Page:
Remember that scene from Home Alone (the first one) where the whole family is rushing through the airport to make their flight on time? The family running in panic through the terminal… The bags and children being dragged along… The yelling and chaos… The John Williams double-time score speeding things along… Well, that’s what I imagined my first missed flight would be like.
It didn’t really go down like that for me this morning.
Succinctly, a collective series of unpropitious events brought me to gate D-5 as the 747 was taxiing away from the terminal jet bridge with my empty seat. The discompassionate attendant at the counter informed me that I was “five minutes too late” for my Baltimore to Dallas flight. Five minutes.
A few phone calls, a flight reservation change, and a second security screening later and I am now waiting within the bowels of Baltimore-Washington International Airport for another seat, on another flight. I am flying to Dallas in a couple of hours to spend some time with my dad.
On so many of my previous visits, dad and I made plans for backyard croquet campaigns, watching our Texas Rangers, fishing ponds around the Caddo National Grasslands, drinking Shiner, and smoking large cuts of beef. But this time will be a bit different. On this trip I will be joining many who are caring for my dad while his body is fighting sickness.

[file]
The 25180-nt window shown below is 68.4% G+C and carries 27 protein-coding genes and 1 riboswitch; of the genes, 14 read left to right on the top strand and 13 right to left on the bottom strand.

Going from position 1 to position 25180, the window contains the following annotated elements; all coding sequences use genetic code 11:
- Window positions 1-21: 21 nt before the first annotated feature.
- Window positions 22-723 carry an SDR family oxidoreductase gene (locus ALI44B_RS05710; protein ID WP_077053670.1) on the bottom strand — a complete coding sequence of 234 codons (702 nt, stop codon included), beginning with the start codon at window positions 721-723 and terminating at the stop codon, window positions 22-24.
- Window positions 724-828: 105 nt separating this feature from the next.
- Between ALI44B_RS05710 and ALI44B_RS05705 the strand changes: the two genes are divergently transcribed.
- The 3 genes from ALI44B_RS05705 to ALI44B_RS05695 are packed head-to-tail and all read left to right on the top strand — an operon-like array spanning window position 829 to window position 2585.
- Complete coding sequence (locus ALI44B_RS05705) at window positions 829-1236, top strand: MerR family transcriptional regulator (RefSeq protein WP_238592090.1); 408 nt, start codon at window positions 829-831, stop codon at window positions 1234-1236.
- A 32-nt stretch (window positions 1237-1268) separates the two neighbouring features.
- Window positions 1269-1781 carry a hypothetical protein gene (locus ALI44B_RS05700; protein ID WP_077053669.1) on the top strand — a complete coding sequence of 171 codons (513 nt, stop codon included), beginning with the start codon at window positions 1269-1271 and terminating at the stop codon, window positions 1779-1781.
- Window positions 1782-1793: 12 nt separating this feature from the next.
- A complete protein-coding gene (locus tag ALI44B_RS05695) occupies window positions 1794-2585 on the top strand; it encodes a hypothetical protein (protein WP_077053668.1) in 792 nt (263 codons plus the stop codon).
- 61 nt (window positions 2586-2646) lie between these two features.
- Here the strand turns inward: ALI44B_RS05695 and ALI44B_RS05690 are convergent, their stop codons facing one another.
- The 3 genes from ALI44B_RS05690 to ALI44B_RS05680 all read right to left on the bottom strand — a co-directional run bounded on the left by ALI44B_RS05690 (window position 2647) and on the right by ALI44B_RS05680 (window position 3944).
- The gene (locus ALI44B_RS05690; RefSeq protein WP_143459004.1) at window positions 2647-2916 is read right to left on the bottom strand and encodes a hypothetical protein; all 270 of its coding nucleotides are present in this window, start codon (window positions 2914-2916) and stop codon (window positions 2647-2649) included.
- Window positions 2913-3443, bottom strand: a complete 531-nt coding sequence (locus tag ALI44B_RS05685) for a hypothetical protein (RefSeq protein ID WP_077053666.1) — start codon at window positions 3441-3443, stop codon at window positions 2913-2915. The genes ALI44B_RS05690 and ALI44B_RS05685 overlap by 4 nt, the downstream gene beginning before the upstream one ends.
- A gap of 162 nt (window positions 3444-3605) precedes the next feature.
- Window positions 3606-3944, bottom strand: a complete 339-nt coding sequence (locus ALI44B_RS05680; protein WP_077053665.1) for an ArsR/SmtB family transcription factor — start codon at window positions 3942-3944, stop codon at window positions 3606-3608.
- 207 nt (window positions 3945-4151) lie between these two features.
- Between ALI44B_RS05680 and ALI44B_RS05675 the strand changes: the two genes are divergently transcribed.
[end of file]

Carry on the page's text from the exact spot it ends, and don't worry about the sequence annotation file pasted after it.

My dad has endured much over the past 8 years in his battle with cancer. Three stem cell transplants. Numerous surgeries. Countless invasive procedures and tests. I have written about my dad’s story over the past few years; a story that has had so many amazing moments. Dad’s medical care is carefully watched over by a team of doctors, nurses, and professionals who monitor and care for him. In March, the team decided they needed to run a few more tests to sort out what appeared to be a virus. There are many hundreds of acronyms connected to my dad’s medical care, but recently, we have been discussing GVHD and CMV more than any others. Weeks later and the medical team is beginning to see some signs of improvement in my dad’s body.
When I missed my flight earlier this morning, it wasn’t some insurmountable obstacle. And neither is this sickness
And neither is this cancerous sickness that has taken up residence in my dad.
Sometimes we are caught standing in a busy terminal as our seat leaves without us. Flights get missed. Sickness invades. Tension happens because tension is synonymous with life. Arrivals and departures are part of the rhythm God has entrusted to us.
But, I will be arriving soon.